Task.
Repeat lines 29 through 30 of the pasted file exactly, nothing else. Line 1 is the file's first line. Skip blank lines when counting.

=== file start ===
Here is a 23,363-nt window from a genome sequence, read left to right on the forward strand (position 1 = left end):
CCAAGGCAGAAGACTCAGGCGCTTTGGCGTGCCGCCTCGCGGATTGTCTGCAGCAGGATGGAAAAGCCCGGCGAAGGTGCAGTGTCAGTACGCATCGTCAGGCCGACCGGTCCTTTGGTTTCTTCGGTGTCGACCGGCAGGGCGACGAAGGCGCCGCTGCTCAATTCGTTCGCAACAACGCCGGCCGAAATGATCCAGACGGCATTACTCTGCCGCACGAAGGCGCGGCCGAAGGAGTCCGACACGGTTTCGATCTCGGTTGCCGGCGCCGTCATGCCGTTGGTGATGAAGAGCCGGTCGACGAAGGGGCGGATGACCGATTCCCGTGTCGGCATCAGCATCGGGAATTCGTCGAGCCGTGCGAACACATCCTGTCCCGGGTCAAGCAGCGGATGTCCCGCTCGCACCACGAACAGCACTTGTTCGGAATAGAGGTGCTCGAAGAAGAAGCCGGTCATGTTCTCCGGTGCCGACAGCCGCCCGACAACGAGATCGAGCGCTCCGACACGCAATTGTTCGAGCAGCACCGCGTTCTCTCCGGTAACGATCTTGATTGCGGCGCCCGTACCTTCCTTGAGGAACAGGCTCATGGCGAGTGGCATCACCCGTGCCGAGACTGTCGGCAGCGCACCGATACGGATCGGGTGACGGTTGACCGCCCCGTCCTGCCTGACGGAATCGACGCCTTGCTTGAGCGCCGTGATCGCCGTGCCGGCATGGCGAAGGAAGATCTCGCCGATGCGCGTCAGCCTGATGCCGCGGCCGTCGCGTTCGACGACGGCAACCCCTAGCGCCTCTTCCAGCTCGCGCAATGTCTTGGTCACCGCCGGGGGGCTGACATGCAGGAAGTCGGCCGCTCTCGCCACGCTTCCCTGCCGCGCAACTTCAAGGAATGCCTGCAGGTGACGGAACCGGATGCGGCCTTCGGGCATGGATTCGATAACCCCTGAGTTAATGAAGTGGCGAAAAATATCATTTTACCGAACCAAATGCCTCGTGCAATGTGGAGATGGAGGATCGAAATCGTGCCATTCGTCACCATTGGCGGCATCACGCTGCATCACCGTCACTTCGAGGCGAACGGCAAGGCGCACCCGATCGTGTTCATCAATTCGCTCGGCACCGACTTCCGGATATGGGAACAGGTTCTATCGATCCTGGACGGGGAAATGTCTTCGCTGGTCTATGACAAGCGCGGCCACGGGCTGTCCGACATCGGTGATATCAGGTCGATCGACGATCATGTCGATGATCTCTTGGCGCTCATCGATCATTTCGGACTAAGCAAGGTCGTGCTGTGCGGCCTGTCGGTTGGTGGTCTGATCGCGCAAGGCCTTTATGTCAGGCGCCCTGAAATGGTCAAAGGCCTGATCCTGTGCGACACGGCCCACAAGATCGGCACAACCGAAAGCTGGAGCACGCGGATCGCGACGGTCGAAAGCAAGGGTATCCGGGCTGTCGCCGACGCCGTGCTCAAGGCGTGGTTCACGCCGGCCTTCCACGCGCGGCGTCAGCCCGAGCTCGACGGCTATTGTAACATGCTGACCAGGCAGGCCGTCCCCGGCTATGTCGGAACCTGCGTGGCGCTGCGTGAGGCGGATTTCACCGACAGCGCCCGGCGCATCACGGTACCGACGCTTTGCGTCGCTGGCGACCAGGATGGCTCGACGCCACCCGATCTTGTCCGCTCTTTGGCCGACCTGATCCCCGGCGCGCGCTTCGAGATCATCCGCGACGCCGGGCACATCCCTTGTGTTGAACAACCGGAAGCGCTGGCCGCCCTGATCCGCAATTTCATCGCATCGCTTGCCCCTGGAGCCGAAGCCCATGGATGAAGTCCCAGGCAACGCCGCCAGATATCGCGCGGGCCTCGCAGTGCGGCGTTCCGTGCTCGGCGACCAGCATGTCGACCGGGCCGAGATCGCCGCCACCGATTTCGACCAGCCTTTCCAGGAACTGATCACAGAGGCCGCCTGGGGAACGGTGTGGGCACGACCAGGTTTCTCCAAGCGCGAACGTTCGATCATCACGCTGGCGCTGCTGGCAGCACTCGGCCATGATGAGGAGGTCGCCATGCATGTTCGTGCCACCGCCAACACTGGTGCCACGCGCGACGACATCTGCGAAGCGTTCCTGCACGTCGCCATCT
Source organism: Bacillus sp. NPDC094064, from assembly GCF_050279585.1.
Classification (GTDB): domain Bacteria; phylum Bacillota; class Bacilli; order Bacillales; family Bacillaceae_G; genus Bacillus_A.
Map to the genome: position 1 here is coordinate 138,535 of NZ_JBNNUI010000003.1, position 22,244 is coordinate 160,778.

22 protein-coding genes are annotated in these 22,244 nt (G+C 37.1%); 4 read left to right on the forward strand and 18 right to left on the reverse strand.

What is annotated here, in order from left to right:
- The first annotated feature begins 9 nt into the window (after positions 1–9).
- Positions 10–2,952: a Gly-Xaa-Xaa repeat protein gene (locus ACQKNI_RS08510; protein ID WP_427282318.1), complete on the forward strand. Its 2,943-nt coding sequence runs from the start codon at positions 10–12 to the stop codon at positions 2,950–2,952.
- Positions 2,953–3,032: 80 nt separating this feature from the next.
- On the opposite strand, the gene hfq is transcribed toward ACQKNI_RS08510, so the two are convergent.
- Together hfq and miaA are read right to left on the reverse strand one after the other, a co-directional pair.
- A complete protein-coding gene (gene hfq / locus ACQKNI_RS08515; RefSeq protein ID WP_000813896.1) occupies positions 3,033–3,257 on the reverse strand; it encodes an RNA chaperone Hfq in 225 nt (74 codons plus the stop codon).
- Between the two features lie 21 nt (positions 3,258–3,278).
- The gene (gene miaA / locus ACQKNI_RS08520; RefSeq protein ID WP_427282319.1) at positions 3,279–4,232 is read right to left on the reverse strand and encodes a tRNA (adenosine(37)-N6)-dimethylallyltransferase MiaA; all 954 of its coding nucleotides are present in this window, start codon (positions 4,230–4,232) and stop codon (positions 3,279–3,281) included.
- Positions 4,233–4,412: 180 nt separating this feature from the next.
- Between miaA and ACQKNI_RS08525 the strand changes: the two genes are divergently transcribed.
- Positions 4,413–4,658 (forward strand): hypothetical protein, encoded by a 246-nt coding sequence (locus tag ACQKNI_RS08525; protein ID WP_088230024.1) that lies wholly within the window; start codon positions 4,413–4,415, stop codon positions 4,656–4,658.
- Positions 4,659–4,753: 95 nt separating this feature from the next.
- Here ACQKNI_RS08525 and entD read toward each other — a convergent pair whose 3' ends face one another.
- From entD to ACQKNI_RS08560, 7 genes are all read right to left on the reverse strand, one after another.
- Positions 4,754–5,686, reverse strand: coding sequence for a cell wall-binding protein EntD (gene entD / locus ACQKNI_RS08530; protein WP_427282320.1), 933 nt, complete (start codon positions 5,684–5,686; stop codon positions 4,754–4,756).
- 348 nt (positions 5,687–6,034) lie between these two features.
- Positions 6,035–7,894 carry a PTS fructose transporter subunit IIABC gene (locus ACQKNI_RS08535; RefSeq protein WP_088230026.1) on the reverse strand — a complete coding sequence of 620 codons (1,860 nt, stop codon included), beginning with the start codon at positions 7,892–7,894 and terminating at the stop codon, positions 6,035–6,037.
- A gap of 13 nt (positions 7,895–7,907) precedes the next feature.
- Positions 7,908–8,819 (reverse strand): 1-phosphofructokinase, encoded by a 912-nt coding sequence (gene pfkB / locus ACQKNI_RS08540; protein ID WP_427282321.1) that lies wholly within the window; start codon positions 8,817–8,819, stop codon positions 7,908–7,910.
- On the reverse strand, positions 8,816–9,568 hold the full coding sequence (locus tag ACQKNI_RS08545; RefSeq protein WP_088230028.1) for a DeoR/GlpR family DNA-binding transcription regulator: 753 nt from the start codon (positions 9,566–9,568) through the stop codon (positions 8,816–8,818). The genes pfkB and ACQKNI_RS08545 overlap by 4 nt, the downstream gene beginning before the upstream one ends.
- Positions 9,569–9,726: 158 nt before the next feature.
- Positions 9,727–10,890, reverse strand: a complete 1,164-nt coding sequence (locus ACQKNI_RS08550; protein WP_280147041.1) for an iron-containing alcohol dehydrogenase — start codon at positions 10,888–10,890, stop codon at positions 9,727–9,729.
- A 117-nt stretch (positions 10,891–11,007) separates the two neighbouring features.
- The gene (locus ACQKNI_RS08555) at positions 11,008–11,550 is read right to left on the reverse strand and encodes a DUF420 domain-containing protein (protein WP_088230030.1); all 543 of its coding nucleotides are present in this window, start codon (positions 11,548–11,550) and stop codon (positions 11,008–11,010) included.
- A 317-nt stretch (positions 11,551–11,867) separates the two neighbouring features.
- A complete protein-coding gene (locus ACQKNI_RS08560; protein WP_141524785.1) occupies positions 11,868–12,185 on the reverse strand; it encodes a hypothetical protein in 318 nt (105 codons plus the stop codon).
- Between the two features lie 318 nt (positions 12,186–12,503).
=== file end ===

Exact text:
- Positions 9,727–10,890, reverse strand: a complete 1,164-nt coding sequence (locus ACQKNI_RS08550; protein WP_280147041.1) for an iron-containing alcohol dehydrogenase — start codon at positions 10,888–10,890, stop codon at positions 9,727–9,729.
- A 117-nt stretch (positions 10,891–11,007) separates the two neighbouring features.